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Cycling to work in Phoenix : Route choice, travel behavior, and commuter characteristics Howard, Charlene ; Burns, Elizabeth K

By: Howard, CharleneContributor(s): Burns, Elizabeth KPublication details: Transportation Research Record, 2001Description: nr 1773, s. 39-46Subject(s): USA | Journey to work | Cyclist | Traffic survey | | Selection | Age | Man | Woman | Road network | GIS | Use | Cycle track | 113Bibl.nr: VTI P8167:1773Location: Abstract: Through a survey of expert cyclists, the relationship between the actual routes cyclists traveled and existing street conditions was documented, and bicycle commuters of the Phoenix metropolitan area were profiled. Data were collected on individual commuting routes between home and work. Additional data collected include age and gender characteristics. Frequency analysis in a geographic information system compared the number of common street segments among actual and alternative routes to determine cyclists' use of existing street facilities. Findings are reported for actual routes compared with shortest distance, shortest time, and safest route alternatives on street facilities between the same origin and destination. Spatial analysis identified local gaps in arterial street bicycle facilities at municipal boundaries. These findings include evidence that cyclists adjust their routes to use current street bicycle facilities, and suggest that policy makers should concentrate on linking bicycle facilities across jurisdictions.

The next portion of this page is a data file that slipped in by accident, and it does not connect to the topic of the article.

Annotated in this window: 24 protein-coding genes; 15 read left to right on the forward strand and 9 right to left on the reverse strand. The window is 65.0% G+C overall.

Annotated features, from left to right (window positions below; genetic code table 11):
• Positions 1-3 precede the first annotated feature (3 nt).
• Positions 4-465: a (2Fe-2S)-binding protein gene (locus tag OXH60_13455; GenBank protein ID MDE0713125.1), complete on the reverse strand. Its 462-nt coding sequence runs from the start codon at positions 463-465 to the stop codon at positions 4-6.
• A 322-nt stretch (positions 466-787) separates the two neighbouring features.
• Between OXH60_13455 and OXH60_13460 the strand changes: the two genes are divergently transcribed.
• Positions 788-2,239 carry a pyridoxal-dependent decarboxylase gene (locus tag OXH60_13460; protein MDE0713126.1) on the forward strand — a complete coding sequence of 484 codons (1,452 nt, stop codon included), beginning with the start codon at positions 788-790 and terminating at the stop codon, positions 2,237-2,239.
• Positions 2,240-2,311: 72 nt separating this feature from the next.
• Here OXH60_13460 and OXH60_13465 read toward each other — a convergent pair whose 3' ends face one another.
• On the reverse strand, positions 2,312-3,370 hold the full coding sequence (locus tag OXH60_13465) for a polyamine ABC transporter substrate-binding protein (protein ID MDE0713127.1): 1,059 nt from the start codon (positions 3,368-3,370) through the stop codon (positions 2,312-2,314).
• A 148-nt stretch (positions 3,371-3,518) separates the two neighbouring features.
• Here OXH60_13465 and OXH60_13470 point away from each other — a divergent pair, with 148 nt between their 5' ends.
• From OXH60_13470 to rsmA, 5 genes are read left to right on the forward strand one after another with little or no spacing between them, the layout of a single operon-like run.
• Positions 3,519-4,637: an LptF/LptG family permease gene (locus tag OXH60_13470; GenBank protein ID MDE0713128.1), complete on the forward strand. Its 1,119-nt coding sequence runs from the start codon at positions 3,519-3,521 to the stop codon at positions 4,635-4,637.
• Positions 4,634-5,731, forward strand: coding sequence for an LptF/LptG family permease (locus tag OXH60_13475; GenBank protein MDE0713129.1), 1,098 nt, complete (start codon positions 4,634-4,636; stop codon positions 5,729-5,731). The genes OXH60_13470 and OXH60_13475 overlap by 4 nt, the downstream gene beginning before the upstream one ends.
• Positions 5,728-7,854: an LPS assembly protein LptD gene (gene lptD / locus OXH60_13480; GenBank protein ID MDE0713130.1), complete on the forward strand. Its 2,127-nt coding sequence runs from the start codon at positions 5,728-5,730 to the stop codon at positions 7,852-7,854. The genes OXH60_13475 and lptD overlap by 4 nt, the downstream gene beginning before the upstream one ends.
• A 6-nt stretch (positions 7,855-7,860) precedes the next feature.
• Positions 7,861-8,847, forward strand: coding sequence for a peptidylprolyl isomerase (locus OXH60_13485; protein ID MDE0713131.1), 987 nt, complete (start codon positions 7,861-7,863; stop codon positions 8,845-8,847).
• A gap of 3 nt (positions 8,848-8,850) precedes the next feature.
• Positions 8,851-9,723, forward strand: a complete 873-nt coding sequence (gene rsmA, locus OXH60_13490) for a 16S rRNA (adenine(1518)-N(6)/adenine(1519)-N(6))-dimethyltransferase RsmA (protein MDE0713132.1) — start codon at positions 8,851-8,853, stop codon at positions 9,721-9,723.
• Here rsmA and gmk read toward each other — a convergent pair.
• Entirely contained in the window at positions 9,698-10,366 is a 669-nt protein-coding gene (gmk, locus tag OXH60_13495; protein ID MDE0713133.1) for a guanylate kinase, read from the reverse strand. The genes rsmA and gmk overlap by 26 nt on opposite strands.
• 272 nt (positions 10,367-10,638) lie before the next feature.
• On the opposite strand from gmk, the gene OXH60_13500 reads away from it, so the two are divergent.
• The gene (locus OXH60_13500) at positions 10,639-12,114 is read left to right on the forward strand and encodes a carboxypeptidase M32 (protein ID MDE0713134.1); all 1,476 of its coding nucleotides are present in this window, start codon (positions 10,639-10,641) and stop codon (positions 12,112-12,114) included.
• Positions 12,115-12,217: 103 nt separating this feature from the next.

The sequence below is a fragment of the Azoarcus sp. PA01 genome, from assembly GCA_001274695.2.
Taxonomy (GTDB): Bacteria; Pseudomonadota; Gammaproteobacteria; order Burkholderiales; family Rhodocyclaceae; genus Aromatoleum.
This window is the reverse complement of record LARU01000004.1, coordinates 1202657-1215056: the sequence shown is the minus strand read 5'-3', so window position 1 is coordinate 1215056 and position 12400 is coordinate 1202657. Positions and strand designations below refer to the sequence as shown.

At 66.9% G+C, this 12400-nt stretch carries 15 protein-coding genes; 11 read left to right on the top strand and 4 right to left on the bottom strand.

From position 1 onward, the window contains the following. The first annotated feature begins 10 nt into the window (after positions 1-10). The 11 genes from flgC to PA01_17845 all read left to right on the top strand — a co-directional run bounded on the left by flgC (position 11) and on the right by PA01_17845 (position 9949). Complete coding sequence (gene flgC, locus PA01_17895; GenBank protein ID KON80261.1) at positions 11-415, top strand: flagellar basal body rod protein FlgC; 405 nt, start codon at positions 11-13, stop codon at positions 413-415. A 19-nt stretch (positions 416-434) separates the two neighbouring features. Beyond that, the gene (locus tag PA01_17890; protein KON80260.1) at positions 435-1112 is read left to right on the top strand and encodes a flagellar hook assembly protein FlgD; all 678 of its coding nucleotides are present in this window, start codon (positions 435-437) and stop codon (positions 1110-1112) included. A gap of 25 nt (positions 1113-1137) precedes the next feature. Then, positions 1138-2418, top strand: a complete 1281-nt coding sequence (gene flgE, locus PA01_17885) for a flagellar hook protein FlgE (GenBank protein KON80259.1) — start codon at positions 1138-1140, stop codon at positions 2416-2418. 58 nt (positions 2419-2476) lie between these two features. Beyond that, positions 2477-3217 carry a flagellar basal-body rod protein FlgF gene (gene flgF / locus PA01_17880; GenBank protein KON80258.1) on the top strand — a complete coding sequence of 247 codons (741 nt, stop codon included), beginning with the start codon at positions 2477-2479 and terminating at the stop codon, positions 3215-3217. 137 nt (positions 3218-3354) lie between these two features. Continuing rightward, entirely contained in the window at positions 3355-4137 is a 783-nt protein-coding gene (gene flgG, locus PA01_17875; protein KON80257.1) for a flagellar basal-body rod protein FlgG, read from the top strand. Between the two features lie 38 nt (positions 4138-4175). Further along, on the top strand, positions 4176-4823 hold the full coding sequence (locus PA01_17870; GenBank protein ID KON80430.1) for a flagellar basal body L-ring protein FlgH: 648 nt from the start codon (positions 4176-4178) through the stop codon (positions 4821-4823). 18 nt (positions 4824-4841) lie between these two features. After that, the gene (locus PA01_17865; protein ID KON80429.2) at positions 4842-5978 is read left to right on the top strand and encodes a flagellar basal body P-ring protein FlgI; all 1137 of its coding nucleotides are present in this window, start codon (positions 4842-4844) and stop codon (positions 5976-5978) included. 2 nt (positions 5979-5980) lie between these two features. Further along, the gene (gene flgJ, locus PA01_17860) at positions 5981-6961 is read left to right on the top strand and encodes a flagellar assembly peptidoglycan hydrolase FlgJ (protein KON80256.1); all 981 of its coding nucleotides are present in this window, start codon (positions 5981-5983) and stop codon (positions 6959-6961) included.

Item type: Reports, conferences, monographs
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Through a survey of expert cyclists, the relationship between the actual routes cyclists traveled and existing street conditions was documented, and bicycle commuters of the Phoenix metropolitan area were profiled. Data were collected on individual commuting routes between home and work. Additional data collected include age and gender characteristics. Frequency analysis in a geographic information system compared the number of common street segments among actual and alternative routes to determine cyclists' use of existing street facilities. Findings are reported for actual routes compared with shortest distance, shortest time, and safest route alternatives on street facilities between the same origin and destination. Spatial analysis identified local gaps in arterial street bicycle facilities at municipal boundaries. These findings include evidence that cyclists adjust their routes to use current street bicycle facilities, and suggest that policy makers should concentrate on linking bicycle facilities across jurisdictions.

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